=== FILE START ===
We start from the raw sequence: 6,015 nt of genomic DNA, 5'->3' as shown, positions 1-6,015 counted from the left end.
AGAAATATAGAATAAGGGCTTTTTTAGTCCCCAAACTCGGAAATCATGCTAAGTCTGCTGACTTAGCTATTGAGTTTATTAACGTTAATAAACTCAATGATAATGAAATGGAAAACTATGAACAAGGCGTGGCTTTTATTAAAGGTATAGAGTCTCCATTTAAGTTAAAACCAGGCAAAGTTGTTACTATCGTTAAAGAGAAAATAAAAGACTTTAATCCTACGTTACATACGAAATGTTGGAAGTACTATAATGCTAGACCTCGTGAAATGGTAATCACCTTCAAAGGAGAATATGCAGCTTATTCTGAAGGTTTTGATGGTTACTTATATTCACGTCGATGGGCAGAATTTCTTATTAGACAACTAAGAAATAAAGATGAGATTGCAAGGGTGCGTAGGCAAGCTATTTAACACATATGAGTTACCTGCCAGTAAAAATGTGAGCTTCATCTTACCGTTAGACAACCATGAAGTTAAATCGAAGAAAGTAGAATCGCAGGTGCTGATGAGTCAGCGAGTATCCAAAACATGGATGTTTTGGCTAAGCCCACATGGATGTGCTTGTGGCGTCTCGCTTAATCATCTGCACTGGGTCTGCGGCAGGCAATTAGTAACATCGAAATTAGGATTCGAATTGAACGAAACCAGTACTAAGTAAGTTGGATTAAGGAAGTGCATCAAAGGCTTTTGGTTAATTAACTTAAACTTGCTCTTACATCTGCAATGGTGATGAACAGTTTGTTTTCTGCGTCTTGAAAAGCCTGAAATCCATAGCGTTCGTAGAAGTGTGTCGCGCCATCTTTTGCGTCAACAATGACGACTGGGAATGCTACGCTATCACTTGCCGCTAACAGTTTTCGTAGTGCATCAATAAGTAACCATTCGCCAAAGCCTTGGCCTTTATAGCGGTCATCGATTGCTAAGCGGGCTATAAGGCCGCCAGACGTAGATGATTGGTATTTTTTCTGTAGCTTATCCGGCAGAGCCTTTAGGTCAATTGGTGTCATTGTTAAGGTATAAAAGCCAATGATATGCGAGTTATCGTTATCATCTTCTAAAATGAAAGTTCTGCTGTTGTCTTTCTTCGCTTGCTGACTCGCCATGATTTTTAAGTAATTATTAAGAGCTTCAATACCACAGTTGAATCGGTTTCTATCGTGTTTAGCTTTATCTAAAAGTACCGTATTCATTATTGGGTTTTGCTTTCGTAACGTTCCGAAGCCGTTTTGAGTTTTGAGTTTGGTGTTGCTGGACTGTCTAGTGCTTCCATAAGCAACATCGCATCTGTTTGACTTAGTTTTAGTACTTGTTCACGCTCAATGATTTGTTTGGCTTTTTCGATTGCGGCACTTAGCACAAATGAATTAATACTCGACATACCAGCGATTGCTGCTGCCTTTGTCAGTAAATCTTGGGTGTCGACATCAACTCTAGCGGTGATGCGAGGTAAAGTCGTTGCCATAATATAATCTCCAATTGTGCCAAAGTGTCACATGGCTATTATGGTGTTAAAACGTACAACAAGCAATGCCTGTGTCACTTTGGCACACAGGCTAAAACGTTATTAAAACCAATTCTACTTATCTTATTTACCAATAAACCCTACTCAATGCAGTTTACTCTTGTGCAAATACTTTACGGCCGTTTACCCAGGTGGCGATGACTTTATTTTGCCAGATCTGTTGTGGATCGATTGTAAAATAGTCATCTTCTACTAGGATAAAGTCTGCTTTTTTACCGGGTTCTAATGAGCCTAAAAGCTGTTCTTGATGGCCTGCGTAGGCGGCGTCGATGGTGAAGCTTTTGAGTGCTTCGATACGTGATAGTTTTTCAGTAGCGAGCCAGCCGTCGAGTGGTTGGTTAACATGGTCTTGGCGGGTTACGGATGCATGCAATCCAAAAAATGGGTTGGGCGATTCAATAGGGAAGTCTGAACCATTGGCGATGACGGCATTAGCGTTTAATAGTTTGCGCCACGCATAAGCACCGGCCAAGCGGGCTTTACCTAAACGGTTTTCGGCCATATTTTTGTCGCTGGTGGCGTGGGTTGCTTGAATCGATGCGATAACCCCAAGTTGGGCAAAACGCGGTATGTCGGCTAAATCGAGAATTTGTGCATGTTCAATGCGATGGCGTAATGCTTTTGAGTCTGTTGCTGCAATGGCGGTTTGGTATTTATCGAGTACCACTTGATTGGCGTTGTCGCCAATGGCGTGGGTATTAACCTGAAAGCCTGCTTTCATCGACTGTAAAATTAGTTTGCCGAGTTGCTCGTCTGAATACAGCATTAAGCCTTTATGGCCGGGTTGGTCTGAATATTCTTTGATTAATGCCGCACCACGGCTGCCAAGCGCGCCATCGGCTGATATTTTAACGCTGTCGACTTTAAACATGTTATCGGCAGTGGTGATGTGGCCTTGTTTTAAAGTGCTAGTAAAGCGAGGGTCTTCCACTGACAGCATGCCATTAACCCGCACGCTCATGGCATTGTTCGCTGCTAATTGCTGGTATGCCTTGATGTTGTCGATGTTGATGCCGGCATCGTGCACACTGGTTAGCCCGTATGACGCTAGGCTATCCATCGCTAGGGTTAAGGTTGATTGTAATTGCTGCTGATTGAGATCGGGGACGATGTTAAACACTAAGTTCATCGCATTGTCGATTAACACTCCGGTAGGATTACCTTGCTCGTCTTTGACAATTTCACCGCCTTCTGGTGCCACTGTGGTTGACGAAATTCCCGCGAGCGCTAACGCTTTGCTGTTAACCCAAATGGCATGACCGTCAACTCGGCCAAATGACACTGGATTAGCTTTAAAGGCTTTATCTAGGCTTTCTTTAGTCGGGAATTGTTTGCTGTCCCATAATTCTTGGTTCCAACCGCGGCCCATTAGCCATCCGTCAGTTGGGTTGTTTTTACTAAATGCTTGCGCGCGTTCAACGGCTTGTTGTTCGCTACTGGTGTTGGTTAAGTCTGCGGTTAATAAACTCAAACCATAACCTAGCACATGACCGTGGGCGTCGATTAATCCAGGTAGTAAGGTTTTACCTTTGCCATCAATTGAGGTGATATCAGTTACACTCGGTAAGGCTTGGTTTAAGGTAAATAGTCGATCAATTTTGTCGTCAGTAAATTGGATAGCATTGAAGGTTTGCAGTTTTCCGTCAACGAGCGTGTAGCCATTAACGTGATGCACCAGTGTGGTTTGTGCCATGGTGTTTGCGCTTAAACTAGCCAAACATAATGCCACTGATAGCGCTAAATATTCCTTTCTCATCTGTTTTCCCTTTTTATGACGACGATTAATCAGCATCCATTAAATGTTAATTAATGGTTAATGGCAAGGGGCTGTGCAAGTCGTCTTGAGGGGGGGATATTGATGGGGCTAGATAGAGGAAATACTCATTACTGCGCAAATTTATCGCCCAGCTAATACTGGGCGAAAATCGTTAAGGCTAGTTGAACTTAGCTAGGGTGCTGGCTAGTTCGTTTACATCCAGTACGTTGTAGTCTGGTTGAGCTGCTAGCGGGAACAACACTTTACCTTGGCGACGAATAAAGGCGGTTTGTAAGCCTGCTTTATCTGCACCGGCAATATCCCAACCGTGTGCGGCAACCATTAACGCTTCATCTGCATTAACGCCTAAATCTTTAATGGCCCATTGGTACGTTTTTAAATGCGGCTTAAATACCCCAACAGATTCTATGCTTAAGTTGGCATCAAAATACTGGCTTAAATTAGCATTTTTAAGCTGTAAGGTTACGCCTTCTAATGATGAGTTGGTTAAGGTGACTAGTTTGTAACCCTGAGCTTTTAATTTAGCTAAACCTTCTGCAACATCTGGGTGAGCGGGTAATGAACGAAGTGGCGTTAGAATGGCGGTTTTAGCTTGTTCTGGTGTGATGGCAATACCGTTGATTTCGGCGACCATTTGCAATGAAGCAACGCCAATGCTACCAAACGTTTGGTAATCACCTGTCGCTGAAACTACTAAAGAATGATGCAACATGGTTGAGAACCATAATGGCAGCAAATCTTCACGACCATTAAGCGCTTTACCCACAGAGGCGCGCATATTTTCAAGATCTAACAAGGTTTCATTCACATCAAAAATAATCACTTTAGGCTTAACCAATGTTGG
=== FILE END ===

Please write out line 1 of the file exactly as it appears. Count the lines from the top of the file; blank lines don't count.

We start from the raw sequence: 6,015 nt of genomic DNA, 5'->3' as shown, positions 1-6,015 counted from the left end.